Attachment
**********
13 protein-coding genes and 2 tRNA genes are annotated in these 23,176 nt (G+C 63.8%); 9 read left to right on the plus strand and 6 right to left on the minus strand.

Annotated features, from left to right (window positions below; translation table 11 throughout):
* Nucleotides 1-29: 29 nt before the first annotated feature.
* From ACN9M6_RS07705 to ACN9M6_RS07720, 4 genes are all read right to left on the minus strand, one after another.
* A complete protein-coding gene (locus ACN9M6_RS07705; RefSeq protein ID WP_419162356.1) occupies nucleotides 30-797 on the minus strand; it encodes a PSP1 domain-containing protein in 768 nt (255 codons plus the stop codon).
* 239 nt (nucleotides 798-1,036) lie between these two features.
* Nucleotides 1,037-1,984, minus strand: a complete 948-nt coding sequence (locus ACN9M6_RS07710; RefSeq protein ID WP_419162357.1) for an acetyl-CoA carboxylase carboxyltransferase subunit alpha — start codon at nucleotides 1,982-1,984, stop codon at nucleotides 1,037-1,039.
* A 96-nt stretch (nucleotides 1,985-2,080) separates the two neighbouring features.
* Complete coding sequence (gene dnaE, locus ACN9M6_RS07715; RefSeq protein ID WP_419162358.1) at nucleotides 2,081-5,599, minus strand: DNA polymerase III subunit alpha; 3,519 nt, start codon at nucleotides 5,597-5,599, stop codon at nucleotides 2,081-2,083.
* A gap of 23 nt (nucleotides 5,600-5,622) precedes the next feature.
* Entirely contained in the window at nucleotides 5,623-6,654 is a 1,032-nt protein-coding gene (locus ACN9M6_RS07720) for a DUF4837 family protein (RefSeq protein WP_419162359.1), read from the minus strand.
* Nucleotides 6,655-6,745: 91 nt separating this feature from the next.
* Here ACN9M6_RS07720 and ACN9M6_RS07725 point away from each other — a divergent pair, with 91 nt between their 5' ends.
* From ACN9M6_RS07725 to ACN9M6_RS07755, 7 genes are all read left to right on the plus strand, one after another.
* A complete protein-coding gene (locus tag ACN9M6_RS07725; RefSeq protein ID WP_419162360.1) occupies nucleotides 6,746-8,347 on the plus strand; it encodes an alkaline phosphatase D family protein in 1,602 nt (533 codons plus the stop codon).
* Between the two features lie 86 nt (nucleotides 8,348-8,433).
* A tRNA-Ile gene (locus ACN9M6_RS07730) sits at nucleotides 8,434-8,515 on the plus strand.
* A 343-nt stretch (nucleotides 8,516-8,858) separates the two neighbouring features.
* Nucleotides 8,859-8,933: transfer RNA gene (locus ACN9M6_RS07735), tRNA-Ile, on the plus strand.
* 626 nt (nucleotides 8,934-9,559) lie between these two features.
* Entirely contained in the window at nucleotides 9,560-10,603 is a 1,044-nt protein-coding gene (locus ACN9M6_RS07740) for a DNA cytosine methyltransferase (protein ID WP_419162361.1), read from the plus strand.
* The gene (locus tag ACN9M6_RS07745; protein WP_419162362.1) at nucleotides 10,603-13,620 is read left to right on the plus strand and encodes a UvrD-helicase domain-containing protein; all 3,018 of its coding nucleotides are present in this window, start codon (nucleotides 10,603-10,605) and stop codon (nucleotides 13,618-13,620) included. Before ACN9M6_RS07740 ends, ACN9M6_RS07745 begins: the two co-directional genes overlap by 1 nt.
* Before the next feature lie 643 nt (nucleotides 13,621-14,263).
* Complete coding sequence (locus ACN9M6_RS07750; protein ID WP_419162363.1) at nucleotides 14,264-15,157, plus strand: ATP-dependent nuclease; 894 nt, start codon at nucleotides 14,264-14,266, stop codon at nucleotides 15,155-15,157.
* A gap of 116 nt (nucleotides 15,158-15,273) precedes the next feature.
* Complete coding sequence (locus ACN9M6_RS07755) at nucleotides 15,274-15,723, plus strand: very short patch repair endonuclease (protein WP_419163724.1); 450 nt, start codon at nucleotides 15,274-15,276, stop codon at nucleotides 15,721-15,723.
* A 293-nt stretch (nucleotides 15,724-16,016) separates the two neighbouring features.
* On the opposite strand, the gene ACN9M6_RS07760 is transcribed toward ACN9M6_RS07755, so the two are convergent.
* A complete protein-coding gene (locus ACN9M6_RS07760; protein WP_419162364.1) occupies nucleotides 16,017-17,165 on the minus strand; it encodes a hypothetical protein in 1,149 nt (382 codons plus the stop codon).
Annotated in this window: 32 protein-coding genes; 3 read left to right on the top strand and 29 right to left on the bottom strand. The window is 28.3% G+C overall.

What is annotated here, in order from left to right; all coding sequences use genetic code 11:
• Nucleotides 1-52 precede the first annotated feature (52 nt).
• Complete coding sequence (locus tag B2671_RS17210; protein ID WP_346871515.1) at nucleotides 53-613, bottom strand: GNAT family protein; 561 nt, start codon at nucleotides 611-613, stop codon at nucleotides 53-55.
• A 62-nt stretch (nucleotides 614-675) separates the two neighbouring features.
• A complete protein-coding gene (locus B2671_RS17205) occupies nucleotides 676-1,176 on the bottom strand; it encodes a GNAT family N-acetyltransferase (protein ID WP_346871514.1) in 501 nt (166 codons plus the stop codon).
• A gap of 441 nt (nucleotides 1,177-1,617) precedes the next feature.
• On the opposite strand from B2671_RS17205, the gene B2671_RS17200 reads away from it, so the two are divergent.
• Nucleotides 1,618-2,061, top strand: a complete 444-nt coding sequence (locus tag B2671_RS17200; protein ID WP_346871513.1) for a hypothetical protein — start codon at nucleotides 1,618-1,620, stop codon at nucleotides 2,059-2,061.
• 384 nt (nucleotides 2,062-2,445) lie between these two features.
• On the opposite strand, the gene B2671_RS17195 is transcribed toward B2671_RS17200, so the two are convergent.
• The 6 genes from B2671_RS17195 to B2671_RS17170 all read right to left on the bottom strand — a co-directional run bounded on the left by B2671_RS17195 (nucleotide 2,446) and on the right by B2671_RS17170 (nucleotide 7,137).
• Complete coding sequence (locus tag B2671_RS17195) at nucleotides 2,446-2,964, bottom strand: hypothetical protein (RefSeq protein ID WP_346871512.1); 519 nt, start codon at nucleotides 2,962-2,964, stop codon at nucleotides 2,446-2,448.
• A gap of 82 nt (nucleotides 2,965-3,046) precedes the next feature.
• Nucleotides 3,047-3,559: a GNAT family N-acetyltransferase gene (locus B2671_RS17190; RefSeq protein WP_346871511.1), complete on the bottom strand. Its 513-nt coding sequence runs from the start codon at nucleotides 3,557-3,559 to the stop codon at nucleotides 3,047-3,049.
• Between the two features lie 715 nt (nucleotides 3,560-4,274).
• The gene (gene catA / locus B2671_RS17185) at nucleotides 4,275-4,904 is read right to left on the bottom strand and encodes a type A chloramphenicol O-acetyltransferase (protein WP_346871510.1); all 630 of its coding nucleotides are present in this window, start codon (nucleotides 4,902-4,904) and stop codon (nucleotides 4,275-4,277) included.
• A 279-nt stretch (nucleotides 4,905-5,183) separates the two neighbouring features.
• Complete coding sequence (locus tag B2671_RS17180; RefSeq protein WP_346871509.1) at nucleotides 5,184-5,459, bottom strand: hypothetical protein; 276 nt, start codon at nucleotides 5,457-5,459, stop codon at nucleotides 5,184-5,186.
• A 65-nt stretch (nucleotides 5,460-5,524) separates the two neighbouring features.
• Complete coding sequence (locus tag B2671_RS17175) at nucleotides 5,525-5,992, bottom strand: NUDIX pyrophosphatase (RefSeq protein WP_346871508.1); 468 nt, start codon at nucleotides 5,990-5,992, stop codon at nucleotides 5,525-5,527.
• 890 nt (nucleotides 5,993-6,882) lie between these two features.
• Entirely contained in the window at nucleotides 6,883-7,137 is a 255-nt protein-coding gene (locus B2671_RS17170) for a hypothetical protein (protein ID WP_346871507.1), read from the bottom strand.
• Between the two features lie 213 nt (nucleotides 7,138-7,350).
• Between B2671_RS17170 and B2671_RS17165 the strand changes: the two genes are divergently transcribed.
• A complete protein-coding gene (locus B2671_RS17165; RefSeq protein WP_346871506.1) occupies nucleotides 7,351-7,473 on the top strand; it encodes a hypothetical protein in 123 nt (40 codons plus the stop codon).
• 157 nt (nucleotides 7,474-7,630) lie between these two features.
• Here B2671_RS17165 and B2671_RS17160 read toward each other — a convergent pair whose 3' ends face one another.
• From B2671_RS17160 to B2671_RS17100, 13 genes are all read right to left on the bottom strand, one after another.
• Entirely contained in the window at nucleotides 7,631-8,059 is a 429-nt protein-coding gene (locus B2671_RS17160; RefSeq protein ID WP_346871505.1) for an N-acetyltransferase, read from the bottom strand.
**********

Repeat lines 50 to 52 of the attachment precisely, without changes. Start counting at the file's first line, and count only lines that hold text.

• Complete coding sequence (locus tag B2671_RS17175) at nucleotides 5,525-5,992, bottom strand: NUDIX pyrophosphatase (RefSeq protein WP_346871508.1); 468 nt, start codon at nucleotides 5,990-5,992, stop codon at nucleotides 5,525-5,527.
• 890 nt (nucleotides 5,993-6,882) lie between these two features.
• Entirely contained in the window at nucleotides 6,883-7,137 is a 255-nt protein-coding gene (locus B2671_RS17170) for a hypothetical protein (protein ID WP_346871507.1), read from the bottom strand.